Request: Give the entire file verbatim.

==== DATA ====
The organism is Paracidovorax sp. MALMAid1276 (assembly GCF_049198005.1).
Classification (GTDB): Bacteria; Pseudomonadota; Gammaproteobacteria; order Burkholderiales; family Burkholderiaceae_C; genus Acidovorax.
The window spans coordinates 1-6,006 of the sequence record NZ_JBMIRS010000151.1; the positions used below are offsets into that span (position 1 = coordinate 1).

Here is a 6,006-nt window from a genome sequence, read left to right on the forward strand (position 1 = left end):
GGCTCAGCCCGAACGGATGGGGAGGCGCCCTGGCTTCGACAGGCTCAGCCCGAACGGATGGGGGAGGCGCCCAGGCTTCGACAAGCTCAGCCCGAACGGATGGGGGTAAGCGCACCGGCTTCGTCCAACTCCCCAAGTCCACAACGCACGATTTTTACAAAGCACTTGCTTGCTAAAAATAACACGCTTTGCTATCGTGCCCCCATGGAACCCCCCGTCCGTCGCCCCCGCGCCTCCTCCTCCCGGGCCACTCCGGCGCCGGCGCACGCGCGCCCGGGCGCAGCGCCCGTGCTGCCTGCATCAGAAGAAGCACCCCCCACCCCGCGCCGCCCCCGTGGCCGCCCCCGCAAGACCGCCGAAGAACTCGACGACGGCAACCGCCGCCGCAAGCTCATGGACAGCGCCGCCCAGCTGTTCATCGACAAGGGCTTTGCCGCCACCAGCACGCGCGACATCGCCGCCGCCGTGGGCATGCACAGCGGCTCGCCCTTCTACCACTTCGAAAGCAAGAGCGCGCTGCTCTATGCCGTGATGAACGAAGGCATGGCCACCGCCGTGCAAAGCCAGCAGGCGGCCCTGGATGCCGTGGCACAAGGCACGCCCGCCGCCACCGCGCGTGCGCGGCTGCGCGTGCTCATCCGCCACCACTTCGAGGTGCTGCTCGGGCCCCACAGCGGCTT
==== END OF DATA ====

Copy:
The organism is Paracidovorax sp. MALMAid1276 (assembly GCF_049198005.1).
Classification (GTDB): Bacteria; Pseudomonadota; Gammaproteobacteria; order Burkholderiales; family Burkholderiaceae_C; genus Acidovorax.
The window spans coordinates 1-6,006 of the sequence record NZ_JBMIRS010000151.1; the positions used below are offsets into that span (position 1 = coordinate 1).

Here is a 6,006-nt window from a genome sequence, read left to right on the forward strand (position 1 = left end):
GGCTCAGCCCGAACGGATGGGGAGGCGCCCTGGCTTCGACAGGCTCAGCCCGAACGGATGGGGGAGGCGCCCAGGCTTCGACAAGCTCAGCCCGAACGGATGGGGGTAAGCGCACCGGCTTCGTCCAACTCCCCAAGTCCACAACGCACGATTTTTACAAAGCACTTGCTTGCTAAAAATAACACGCTTTGCTATCGTGCCCCCATGGAACCCCCCGTCCGTCGCCCCCGCGCCTCCTCCTCCCGGGCCACTCCGGCGCCGGCGCACGCGCGCCCGGGCGCAGCGCCCGTGCTGCCTGCATCAGAAGAAGCACCCCCCACCCCGCGCCGCCCCCGTGGCCGCCCCCGCAAGACCGCCGAAGAACTCGACGACGGCAACCGCCGCCGCAAGCTCATGGACAGCGCCGCCCAGCTGTTCATCGACAAGGGCTTTGCCGCCACCAGCACGCGCGACATCGCCGCCGCCGTGGGCATGCACAGCGGCTCGCCCTTCTACCACTTCGAAAGCAAGAGCGCGCTGCTCTATGCCGTGATGAACGAAGGCATGGCCACCGCCGTGCAAAGCCAGCAGGCGGCCCTGGATGCCGTGGCACAAGGCACGCCCGCCGCCACCGCGCGTGCGCGGCTGCGCGTGCTCATCCGCCACCACTTCGAGGTGCTGCTCGGGCCCCACAGCGGCTT